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News Release

Oct 18, 2016

HL7 Security Issues – How to Protect Patient Data

iStock_105693881_SMALL.jpgWith the rapid progress of informatization, data protection has come to the fore, and especially stringent requirements are rightly imposed for the protection of health information. The recently developed protocols already correspond to the new requirements. But what about long-in-the-tooth systems, dinosaurs of the times when no one thought that patient data would be of interest to hackers? Developers working with such systems cannot always use the latest versions of protocols; however, this does not mean that data protection is impossible.

Currently, the Auriga team is engaged in SDK development for the HL7 v2.x healthcare protocol. During our preliminary research and SDK architecture design, we faced and overcame various security issues. In this article, using HL7 v2.x as an example, we will discuss data transmission risks and ways to redress security vulnerabilities.

HL7 Versions

Health Level 7 (HL7) is one of the main medical device interoperability protocols, widely used at various levels: from communication between the laboratory equipment and a database to interaction between different medical institutions.

There are several HL7 versions.

  • HL7 v1.x – an old version, little used at present;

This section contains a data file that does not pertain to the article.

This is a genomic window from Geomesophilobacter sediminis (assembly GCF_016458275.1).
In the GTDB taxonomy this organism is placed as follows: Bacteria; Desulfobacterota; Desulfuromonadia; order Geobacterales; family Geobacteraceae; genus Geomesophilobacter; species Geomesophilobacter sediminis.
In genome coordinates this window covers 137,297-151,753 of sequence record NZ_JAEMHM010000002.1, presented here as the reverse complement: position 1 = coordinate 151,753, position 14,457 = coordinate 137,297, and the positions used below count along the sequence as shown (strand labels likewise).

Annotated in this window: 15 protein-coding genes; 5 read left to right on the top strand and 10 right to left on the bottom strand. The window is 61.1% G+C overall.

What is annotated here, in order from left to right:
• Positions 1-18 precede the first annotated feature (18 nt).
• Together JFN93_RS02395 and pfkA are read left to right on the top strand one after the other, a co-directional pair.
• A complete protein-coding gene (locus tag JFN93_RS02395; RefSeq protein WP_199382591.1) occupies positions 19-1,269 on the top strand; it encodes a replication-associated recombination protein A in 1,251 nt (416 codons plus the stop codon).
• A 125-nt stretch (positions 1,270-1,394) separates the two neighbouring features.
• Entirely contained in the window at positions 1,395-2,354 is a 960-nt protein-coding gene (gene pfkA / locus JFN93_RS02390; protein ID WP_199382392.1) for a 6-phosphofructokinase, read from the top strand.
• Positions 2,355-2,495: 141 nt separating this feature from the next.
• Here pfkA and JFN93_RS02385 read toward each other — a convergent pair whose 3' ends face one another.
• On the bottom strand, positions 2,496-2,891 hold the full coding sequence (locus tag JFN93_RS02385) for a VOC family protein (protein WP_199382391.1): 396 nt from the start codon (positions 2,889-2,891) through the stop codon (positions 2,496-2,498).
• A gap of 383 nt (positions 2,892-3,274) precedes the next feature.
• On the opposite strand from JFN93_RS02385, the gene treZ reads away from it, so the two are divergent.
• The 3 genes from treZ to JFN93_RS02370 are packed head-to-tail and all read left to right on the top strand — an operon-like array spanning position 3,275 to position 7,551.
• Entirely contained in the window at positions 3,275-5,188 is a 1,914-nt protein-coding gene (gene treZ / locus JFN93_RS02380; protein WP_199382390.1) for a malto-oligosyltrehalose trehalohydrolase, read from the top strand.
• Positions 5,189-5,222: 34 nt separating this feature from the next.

• HL7 v2.x – a plain text protocol, easy to implement and use;
  • HL7 v3.x – a much more complex protocol with flexible and rich semantics, encryption, and electronic signature support;
  • HL7 FHIR (Fast Healthcare Interoperability Resources) – a simple protocol presently being developed, based on open standards.

Given that the HL7 FHIR is still under development and HL7 v3.x brings unnecessary complexities, HL7 v2.x remains the most widely adopted version. However, this version has a number of serious drawbacks, including security issues on almost all levels.

Data Protection

Imagine that you have developed a communication interface between health systems. The next step is to conduct a series of tests to verify the implementation of technological and business requirements. Testing is impossible without test data, which test engineers usually receive from the production system. At this point, data protection acquires great importance because the developers’ laptops, hard drives, and flash drives can be lost or stolen, including by hackers, either from within or outside the company.